In some cases, the afterlife seems like a huge relief. It could mean that I will be able to see people as they really are, without so many of the things that make it hard to get to really know people in this life. But what about this question: Will I suddenly get along well with people with whom I have had "irreconcilable differences"? The answer might actually be no, if you are me, anyway. Joseph Smith said of Christ's second coming that "that same sociality which exists among us here will exist among us there, only it will be coupled with eternal glory, which glory we do not now enjoy." (Doctrine and Covenants, 130:1-2) In a way, that is awesome. It means that the friendships that we have worked to have will be magnified, but what of the grudges that we have held, and our failures in love, family, and community? That same sociality will exist. It's not a ticket to immediate good times with every soul who has ever lived, and I think that's good, because it doesn't really make sense otherwise. I don't necessarily think that it will be easier to interact with other souls, I just think that it will be very different. Partly because we will all be wearing those crazy afterlife clothing fashions.

Our interactions in this life are eternally meaningful, and the people who help us through this life will remain the ones closest to us as our souls live on. I think. We will be coated in an unexpected blanket of white, candidates waking up to a sense of the new glow all around us.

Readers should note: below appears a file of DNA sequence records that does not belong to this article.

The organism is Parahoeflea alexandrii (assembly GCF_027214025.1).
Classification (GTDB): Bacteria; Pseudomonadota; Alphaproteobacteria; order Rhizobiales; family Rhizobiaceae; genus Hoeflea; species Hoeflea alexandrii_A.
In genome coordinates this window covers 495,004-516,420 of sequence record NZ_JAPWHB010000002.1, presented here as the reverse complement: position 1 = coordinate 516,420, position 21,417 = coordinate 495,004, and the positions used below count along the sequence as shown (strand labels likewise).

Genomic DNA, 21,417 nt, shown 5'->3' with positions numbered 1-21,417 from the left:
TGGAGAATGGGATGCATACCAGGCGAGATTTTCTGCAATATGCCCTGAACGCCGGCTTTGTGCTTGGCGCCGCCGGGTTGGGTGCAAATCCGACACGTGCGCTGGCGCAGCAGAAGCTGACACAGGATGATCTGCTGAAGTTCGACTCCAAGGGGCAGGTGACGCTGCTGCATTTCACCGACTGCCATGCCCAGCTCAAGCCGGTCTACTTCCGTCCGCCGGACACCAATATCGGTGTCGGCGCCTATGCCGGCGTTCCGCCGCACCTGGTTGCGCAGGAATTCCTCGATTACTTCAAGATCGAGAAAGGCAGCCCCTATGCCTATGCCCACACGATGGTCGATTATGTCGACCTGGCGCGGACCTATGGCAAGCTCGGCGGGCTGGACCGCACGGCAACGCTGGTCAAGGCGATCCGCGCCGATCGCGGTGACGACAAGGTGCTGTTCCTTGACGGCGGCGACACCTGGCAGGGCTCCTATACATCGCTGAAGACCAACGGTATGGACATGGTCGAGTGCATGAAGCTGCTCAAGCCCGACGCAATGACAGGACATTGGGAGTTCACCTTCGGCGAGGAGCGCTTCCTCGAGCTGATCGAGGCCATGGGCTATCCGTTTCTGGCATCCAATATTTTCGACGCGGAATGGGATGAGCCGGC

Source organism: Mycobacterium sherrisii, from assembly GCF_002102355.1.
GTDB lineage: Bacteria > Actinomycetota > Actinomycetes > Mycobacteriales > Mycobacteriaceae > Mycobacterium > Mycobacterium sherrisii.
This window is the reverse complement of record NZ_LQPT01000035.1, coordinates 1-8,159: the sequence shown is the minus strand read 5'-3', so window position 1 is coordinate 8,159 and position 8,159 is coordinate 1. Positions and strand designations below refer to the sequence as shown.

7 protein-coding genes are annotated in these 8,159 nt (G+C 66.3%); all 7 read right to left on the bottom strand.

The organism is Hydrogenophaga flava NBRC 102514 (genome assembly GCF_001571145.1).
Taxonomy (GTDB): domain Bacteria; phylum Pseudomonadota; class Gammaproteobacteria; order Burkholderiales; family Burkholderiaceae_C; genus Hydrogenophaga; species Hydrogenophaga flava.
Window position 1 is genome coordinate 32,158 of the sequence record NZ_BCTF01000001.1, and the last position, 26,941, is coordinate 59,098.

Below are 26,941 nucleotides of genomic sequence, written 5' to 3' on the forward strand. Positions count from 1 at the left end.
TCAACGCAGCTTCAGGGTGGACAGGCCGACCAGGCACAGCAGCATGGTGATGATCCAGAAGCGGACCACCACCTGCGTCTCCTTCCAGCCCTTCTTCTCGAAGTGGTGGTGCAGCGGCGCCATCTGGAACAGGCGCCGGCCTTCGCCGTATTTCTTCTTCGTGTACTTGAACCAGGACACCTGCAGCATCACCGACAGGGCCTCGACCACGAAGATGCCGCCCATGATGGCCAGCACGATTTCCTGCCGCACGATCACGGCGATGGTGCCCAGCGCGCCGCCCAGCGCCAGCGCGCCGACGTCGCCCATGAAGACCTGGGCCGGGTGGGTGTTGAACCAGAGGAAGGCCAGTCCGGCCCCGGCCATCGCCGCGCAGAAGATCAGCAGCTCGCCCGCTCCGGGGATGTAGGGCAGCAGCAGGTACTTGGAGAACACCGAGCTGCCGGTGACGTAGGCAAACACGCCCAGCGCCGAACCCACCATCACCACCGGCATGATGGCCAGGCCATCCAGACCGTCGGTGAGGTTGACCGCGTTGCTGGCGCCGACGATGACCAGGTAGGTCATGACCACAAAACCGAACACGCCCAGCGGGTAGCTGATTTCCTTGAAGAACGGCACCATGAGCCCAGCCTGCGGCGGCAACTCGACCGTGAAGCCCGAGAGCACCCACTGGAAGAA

P.S. As I suspected from the trailer, that movie The Science of Sleep was ridiculously good!

Be still, my soul: the Lord is on thy side.
Bear patiently the cross of grief or pain.
Leave to thy God to order and provide;
In every change, He faithful will remain.
Be still, my soul: thy best, thy heavenly Friend
Through thorny ways leads to a joyful end.

Be still, my soul: thy God doth undertake
To guide the future, as He has the past.
Thy hope, thy confidence let nothing shake;
All now mysterious shall be bright at last.
Be still, my soul: the waves and winds still know
His voice Who ruled them while He dwelt below.

Be still, my soul: when dearest friends depart,
And all is darkened in the vale of tears,
Then shalt thou better know His love, His heart,
Who comes to soothe thy sorrow and thy fears.
Be still, my soul: thy Jesus can repay
From His own fullness all He takes away.

Be still, my soul: the hour is hastening on
When we shall be forever with the Lord.
When disappointment, grief and fear are gone,
Sorrow forgot, love's purest joys restored.
Be still, my soul: when change and tears are past
All safe and blessèd we shall meet at last.

Be still, my soul: begin the song of praise
On earth, believing, to Thy Lord on high;
Acknowledge Him in all thy words and ways,
So shall He view thee with a well pleased eye.
Be still, my soul: the Sun of life divine
Through passing clouds shall but more brightly shine.